Die to Live

July 2, 2017 | N W | Father Salvador, Repentance, Resurrection, Sin

Thirteenth Sunday in Ordinary Time
July 2, 2017 – Year A
Readings: 2 Kgs 4:8-11, 14-16A / Ps 89 / Rom 6:3-4, 8-11 / Mt 10:37-42
by Rev. Salvador Anonuevo, Pastor

A story is told about a very wealthy man from India, who used to go to Africa to hunt rare wild animals. During one of his hunting trips, he went to a remote African jungle where he found a sanctuary of birds, of a rare species. The birds not only had beautiful feathers, but for some reason they could talk. He captured one of the birds, put it in a cage, and brought it back with him to India. Once home, he took good care of the bird. He talked to him every day and gave him all the food he wanted.

About a year later, he told the bird, whom he by now considered his good friend, “I am going back to the jungle in Africa, where you used to live.  Do you have a message for your family and friends there?” The bird said, “Yes, just tell them I am very happy here in my cage. I can eat all the food I want. I couldn’t ask for anything more in life. Just tell them that.”

When the man went back to that African jungle, he told the birds there, “I have a message for you from your friend who now lives in India.  He wants me to let you know that he is really happy there in his cage.” As soon as he said this, a bird in one of the branches keeled over and dropped dead. The man figured he must have missed his friend so much that it triggered his death.

When the man went back to India, he told his friend in the cage, “I relayed your message to your friends in the jungle, but as soon as one of them heard it, it dropped dead.” Immediately after he heard this story, the bird in the cage keeled over and dropped dead.

The man was shocked that it had happened, but what could he do? So he opened the cage, took the dead bird out, and got his shovel so he could bury him in the ground. As soon as he put him in the path so he could start digging, the bird flew to a branch. The man said “You tricked me. I thought you were dead.” The bird answered, “My friend back there in the jungle, by his action, sent me this message: “If you want to get out of your cage and experience freedom, you have to die while you are still alive.”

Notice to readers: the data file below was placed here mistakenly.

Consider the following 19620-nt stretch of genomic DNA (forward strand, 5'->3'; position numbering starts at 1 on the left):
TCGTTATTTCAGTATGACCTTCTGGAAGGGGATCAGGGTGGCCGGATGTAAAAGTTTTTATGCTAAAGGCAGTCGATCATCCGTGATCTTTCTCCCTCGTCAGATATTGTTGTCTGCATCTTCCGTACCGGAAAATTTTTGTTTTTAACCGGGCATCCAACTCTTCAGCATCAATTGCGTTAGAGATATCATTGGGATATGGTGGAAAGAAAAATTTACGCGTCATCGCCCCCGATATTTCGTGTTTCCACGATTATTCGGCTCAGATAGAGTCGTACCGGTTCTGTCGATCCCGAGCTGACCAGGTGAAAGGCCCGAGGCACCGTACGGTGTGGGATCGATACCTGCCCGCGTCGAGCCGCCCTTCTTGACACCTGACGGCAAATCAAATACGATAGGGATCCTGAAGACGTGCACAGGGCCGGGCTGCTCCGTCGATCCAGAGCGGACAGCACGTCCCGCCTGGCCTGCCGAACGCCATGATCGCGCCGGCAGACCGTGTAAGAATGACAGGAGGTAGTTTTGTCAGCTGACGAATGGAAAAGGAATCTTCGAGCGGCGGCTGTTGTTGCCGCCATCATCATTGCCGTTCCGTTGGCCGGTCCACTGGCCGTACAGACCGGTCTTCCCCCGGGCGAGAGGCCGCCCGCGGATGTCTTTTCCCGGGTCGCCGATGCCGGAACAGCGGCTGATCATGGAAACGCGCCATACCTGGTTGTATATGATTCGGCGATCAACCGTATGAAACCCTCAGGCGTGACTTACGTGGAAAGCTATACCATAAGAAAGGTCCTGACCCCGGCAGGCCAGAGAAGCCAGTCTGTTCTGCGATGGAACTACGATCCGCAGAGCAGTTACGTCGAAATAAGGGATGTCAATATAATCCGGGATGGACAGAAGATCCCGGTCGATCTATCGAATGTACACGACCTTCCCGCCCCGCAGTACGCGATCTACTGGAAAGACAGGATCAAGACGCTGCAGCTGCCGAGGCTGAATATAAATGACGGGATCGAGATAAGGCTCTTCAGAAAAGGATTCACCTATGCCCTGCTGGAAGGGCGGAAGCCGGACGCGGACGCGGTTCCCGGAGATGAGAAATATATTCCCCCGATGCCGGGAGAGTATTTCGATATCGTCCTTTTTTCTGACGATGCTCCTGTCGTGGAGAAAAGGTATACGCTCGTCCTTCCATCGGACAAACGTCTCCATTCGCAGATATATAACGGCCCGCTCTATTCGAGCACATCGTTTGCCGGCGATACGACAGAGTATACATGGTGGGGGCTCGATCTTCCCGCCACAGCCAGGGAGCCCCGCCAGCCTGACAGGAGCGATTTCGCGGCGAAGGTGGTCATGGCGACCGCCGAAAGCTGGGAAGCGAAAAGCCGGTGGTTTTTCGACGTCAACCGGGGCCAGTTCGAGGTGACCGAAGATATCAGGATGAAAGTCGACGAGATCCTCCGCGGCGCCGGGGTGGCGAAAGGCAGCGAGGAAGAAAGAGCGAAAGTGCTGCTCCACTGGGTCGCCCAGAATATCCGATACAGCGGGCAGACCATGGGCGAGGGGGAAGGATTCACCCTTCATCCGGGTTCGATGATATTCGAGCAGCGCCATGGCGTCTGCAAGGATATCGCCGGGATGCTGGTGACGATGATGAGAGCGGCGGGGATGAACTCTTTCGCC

My dear friends, this is a very ancient story that has been in existence for hundreds of years. But this gives us an idea of what God’s words in sacred scripture are telling us. If you want to experience life in all its fullness – if we want to be free in the complete sense of the word – we have to die to our sins while we are still alive.

In his letter to the Romans, the apostle Paul said, “You must think of yourself as dead to sin, and alive in Christ.” Then he continued, “Do not present your bodies to sin but present yourselves to God as raised from the dead to life.” While writing this letter, the apostle Paul must have had at the back of his mind the words of our Lord in the gospel we have just heard, for he said, “Whoever finds his life will lose it, but whoever loses his life for My sake, will find it.”

Two days from now, we will be celebrating Independence Day, and it gives us an opportunity to reflect on the religious meaning of our freedom. For we Christians, freedom means being free from sin, or as St. Paul puts it, being “dead to sin.” In the Gospel of John, Jesus said “Everyone who commits sin is a slave of sin. But if the Son of Man sets you free, then you will truly be free.”

This is the kind of freedom we all long for. This is the kind of freedom we should celebrate every single day. As we continue to pray together in this Mass, let us ask our heavenly Father, through the power of the Holy Spirit, to give us the strength that will enable us to always be dead to sin so that we can always be alive in Christ.